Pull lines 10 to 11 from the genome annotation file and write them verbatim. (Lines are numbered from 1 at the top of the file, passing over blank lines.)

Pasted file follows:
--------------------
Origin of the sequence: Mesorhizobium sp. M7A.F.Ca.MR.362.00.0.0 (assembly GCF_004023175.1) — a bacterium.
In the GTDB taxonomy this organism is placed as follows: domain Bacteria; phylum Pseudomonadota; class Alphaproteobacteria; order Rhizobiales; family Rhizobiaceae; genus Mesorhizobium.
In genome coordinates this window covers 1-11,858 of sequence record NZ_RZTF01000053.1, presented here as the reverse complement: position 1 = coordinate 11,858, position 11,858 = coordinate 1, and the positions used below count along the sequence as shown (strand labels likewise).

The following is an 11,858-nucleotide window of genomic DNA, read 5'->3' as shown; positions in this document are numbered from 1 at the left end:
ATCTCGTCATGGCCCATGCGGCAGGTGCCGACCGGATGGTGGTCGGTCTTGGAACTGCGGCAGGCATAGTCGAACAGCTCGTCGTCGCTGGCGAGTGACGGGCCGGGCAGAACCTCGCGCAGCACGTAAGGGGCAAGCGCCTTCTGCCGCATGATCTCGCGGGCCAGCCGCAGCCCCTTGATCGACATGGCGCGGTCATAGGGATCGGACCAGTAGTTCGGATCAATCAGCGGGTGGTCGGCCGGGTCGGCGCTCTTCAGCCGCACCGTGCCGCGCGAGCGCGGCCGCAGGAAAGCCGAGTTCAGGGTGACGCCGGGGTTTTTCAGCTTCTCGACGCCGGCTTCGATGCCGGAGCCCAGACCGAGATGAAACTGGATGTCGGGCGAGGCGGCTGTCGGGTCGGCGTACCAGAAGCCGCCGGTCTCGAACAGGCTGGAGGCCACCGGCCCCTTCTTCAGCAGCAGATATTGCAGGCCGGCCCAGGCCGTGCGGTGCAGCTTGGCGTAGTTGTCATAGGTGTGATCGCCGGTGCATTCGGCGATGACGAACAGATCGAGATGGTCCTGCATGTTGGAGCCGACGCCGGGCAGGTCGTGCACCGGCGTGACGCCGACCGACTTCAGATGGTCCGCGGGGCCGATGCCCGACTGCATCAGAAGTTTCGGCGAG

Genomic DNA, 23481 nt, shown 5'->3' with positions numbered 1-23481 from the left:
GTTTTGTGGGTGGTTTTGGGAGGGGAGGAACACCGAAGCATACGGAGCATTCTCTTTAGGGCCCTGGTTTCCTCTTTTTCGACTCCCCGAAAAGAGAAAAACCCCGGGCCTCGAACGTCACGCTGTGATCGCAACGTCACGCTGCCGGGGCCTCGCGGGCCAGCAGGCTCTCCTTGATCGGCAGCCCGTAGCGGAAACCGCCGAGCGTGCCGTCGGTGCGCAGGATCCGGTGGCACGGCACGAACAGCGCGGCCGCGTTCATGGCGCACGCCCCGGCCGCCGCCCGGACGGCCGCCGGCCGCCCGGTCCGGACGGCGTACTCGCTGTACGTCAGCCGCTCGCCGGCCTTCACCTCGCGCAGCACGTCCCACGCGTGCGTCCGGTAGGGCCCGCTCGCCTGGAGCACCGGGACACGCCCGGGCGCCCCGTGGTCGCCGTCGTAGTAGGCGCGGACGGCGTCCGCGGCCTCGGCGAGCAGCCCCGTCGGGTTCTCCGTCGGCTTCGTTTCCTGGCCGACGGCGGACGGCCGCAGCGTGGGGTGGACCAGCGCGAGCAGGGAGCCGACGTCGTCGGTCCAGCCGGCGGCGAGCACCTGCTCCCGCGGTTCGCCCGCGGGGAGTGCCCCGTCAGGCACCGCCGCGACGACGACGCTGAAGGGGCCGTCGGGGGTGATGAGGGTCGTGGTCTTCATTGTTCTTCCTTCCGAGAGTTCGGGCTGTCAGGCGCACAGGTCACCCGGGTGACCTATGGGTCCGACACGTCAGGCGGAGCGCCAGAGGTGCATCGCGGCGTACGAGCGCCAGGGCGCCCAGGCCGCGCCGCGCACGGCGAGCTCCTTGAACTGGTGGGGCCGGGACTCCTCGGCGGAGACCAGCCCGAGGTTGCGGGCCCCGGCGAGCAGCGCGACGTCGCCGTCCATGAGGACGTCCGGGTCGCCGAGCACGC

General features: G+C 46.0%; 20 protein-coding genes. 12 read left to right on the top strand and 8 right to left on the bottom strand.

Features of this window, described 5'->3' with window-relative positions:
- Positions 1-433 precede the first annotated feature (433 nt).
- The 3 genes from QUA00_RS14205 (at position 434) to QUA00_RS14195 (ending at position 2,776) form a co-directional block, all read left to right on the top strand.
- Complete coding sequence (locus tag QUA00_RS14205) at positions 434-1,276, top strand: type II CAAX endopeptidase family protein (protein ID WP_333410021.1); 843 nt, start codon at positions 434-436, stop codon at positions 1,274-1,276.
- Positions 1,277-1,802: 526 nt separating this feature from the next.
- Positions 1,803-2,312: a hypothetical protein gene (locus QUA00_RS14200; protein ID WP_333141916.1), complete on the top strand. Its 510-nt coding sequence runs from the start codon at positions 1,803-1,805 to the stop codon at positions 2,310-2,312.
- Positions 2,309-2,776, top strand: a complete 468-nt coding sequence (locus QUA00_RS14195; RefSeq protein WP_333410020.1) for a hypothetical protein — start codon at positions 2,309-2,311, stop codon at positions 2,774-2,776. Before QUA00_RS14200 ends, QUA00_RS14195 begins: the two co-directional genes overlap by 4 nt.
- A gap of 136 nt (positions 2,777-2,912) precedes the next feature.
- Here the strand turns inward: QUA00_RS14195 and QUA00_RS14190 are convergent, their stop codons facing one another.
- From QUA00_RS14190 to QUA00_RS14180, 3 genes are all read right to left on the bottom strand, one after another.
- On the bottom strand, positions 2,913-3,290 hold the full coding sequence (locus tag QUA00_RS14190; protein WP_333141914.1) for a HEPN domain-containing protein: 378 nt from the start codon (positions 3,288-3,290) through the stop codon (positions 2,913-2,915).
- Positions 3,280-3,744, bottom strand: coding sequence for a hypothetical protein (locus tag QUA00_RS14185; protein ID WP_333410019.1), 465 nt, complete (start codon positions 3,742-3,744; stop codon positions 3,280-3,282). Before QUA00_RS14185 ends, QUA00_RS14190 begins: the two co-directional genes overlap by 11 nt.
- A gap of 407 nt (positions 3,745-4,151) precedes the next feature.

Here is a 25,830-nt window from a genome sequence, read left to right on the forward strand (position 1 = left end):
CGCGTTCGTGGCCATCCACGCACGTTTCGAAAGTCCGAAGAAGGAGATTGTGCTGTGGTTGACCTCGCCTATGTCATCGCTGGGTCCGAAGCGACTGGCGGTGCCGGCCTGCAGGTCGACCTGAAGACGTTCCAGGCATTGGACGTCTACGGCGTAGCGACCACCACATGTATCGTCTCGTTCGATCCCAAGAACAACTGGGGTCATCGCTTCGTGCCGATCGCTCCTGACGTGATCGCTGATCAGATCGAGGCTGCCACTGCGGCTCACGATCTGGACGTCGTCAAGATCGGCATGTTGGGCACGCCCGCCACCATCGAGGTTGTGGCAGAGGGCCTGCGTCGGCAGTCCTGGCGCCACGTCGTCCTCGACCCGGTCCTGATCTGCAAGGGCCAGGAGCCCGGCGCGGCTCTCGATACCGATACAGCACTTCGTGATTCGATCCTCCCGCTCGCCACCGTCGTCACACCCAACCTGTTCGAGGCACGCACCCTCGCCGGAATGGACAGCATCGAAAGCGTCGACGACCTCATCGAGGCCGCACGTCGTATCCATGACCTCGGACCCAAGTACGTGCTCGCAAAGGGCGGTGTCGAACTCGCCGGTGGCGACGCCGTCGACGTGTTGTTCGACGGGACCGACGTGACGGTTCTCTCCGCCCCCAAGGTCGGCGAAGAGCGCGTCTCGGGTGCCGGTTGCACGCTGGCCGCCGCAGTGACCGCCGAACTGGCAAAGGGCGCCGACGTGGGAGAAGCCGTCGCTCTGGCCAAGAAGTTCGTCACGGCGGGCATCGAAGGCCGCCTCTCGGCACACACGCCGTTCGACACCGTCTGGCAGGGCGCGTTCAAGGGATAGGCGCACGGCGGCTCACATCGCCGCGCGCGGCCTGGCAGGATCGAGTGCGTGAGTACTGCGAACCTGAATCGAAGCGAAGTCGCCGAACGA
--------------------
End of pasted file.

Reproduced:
- Positions 1-433 precede the first annotated feature (433 nt).
- The 3 genes from QUA00_RS14205 (at position 434) to QUA00_RS14195 (ending at position 2,776) form a co-directional block, all read left to right on the top strand.